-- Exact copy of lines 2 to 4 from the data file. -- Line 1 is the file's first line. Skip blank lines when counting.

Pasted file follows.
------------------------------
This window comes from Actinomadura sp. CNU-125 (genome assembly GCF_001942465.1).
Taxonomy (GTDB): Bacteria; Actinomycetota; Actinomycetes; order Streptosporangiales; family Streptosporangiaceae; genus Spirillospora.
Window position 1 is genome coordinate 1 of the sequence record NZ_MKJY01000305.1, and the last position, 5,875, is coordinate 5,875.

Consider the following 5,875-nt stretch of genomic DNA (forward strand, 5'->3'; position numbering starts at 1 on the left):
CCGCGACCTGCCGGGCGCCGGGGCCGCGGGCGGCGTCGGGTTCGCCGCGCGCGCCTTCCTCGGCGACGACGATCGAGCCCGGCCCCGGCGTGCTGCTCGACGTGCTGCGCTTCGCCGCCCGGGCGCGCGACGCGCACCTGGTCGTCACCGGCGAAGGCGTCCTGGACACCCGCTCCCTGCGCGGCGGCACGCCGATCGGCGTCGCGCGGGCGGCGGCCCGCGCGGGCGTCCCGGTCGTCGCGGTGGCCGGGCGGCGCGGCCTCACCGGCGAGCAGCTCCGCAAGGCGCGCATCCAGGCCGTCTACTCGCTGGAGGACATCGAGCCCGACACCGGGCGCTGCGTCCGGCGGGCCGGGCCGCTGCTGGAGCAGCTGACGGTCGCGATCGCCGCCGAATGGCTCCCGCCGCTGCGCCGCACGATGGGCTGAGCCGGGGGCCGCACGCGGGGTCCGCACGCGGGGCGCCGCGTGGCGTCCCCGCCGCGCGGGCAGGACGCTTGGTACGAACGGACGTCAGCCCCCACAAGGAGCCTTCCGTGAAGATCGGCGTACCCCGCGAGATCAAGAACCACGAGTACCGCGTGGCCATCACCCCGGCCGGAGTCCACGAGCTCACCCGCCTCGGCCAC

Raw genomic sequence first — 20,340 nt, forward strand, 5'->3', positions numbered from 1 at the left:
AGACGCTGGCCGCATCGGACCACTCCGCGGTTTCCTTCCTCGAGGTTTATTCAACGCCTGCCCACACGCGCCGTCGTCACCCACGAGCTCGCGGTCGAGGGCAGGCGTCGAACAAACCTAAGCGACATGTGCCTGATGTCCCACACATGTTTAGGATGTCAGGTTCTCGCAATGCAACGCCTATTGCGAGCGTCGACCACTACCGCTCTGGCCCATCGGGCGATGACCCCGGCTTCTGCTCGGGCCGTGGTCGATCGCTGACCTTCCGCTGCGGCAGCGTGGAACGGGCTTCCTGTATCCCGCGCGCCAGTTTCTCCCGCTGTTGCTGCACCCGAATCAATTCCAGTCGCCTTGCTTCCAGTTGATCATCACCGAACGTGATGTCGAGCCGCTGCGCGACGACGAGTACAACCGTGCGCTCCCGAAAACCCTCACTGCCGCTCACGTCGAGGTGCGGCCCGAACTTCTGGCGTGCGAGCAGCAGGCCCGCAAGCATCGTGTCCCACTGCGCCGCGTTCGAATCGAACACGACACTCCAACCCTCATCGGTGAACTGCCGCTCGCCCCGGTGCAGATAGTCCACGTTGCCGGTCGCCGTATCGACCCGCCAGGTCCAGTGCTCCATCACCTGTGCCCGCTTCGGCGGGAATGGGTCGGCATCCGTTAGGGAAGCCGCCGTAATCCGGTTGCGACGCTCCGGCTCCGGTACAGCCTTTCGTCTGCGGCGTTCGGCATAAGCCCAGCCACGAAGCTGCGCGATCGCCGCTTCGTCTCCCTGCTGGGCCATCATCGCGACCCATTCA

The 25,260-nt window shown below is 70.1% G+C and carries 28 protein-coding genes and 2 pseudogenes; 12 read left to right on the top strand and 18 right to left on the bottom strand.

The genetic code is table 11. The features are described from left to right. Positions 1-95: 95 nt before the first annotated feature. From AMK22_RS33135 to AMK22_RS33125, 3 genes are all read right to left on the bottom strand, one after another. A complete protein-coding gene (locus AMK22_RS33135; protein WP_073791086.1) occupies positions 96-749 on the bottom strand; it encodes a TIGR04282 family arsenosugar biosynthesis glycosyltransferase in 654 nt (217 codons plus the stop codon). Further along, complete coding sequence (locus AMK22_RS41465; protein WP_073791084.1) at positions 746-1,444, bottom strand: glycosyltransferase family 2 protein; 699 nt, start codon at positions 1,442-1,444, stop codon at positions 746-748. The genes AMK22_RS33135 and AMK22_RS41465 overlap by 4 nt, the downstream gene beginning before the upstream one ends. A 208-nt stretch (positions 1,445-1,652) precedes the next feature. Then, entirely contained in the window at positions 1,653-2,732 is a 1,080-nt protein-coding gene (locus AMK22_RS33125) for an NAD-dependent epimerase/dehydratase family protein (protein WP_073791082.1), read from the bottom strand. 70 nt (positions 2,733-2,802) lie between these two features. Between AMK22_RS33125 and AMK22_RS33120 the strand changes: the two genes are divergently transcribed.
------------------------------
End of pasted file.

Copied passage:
Taxonomy (GTDB): Bacteria; Actinomycetota; Actinomycetes; order Streptosporangiales; family Streptosporangiaceae; genus Spirillospora.
Window position 1 is genome coordinate 1 of the sequence record NZ_MKJY01000305.1, and the last position, 5,875, is coordinate 5,875.

Consider the following 5,875-nt stretch of genomic DNA (forward strand, 5'->3'; position numbering starts at 1 on the left):